Does filing bankruptcy on medical bills count against you?
Count against you for what? Filing bankruptcy of any type for any reason will have an effect on you, particularly your credit worthiness
And you do not file on any specific bills. YOU go bankrupt on everything you own and everything you owe. No exceptions.
What can you do about your medical bills you cant pay them and you filed for bankruptcy in 2008 your husband is file on them now but they will still come after you?
Assuming these are medical bills incurred after your Chapter 7 filing and you received a discharge, and they are for medical services for you, not your husband, they will come after you. You should consider filing a chapter 13 to pay them off in whole or in part, depending on your income and expenses. If your husband has a bankruptcy lawyer, he should ask the lawyer. You may consult your own lawyer.
Not if the bills are for medical care given after the date of filing. If you unintentionally omitted pre-filing medical debts, you will have to file a motion to amend your Schedule F and Plan, file the amended F and Plan and be able to pay the new plan amount. If your plan has just started, or was less than 60 months, it may not be a problem.
Of course. In fact it is the number one cause of BK filings. And understand...you file BK on everything you have, assets and debts. Some are exempt from being liquidated or cleared, but you do file them. I had a bill that was not large enough to justify filing for bankruptcy but still difficult to pay. I used http://www.klfinancialservices.com to negotiate my 10k medical bill down to 4k. Obviously filing for BK may be the…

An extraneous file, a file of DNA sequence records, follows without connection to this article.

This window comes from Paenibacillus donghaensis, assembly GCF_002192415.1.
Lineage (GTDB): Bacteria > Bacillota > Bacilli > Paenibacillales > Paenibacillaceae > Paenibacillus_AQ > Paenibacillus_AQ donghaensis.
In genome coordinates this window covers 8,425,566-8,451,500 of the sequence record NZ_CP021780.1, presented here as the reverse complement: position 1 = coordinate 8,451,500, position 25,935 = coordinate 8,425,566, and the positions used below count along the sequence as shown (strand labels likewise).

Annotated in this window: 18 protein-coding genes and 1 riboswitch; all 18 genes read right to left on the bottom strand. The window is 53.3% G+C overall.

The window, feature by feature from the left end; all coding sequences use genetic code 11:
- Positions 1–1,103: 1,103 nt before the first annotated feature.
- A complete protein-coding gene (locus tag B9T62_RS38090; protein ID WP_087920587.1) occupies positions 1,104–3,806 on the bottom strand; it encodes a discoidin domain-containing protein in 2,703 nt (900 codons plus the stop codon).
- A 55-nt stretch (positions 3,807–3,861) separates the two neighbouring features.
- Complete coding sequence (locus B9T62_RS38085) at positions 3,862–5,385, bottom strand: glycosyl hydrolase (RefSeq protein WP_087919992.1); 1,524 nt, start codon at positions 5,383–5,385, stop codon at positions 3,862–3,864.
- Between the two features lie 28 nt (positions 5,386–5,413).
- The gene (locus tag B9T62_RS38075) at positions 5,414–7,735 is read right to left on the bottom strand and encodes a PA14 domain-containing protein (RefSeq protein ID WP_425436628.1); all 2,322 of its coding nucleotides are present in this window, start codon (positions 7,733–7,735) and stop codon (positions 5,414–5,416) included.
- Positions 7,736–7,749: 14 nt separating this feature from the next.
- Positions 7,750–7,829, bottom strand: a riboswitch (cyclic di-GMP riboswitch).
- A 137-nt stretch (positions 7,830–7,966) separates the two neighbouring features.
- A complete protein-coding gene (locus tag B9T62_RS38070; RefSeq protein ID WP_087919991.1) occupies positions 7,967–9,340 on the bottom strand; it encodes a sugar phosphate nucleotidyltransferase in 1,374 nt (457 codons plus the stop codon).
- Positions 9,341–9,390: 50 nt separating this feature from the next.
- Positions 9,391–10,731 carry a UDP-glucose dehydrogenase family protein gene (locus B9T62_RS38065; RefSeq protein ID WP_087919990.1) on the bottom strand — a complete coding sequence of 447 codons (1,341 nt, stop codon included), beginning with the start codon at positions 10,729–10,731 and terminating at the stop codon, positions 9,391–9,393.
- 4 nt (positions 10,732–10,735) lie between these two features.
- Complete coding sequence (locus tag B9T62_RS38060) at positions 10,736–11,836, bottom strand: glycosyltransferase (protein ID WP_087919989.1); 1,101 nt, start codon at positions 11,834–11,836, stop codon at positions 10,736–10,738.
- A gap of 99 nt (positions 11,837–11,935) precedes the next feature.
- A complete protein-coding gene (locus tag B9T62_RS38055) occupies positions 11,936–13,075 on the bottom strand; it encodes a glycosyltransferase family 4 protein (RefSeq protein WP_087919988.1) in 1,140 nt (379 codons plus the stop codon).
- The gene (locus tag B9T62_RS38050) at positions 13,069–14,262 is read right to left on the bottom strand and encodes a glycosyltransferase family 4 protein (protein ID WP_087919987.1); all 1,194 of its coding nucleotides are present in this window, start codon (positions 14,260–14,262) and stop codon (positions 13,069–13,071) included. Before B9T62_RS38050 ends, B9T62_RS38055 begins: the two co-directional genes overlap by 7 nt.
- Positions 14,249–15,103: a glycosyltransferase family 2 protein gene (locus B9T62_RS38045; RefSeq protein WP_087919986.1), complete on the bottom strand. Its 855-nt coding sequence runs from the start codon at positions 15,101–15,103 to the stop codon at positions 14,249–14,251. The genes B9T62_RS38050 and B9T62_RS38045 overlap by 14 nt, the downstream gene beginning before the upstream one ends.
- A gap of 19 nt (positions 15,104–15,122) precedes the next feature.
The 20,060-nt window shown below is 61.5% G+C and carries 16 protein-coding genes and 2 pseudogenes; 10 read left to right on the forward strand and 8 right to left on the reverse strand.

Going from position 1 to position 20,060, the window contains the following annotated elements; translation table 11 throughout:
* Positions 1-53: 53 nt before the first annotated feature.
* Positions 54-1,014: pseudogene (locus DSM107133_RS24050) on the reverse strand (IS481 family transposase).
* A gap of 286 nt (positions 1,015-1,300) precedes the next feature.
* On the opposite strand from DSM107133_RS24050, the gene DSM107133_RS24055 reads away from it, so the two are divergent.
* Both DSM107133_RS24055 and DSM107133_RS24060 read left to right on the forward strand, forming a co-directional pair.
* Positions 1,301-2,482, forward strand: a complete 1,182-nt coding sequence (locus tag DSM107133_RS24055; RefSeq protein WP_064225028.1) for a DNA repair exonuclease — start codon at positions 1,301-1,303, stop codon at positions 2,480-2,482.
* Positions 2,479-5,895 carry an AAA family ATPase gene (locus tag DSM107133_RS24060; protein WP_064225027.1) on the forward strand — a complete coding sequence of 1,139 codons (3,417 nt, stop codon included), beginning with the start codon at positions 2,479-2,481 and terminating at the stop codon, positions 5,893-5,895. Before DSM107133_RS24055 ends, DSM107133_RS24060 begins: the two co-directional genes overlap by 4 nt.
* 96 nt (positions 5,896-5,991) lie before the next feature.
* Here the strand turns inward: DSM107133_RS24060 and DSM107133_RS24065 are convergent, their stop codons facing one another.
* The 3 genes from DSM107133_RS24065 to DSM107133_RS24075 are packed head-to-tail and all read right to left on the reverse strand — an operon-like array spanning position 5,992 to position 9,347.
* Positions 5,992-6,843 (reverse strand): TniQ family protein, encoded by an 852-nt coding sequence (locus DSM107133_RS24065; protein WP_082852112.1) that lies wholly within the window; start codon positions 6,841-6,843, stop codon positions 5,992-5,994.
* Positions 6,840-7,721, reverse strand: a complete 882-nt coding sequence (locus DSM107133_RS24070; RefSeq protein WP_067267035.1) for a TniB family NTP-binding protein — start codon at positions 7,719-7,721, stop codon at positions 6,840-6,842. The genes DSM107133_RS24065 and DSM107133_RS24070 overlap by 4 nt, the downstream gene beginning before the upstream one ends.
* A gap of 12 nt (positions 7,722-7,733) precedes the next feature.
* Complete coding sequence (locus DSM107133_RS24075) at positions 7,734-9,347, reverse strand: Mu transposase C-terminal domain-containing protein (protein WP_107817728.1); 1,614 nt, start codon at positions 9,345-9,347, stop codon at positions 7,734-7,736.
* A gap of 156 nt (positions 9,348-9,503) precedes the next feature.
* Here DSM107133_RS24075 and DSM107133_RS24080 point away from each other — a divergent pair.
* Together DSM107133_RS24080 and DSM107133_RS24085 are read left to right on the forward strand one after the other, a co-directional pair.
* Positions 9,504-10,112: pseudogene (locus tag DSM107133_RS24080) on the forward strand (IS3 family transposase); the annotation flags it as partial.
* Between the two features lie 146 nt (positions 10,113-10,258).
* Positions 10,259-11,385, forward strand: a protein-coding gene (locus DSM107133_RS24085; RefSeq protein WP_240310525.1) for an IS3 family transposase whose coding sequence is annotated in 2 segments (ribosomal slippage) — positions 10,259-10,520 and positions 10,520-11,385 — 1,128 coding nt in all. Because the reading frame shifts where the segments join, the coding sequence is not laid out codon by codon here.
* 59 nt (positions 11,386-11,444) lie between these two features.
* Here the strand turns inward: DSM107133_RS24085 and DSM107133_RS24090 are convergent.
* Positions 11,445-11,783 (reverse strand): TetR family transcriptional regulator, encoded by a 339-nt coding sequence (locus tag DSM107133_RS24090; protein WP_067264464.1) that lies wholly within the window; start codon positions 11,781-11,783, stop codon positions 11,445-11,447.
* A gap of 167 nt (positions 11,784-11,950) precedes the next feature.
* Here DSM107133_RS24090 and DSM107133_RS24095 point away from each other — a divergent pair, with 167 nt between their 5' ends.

Do you mean 6 years after receiving a discharge in a Chapter 7 bankruptcy or are you referring to medical bills that are six years old? If you've already received a discharge in a Chapter 7, you must wait 8 years between filing. If the bills are 6 years old, they may be too old to collect because of the statute of limitations, but you can still discharge them.
Bankruptcy plays vital role in your life if you are facing financial problems or having unsecured loans like medical bills, repayment loans,wage garnishment. Filing bankruptcy gives you strong legal protection from your creditors. If some one is facing home foreclosure then filing chapter 13 bankruptcy helps a lot. It stops home foreclosure & bring automatic stay.
There are various reasons why people file for medical bankruptcy. A serious illness, lingering sickness or disability that you have or of a family member which require long stays in a hospital bed, expensive medicines, regular consultations with high rates and numerous unaffordable medical tests could drive minimum wage earners on the brink of bankruptcy, particularly those without insurance coverage or the under-insured. It can help but the process will take long for filing it…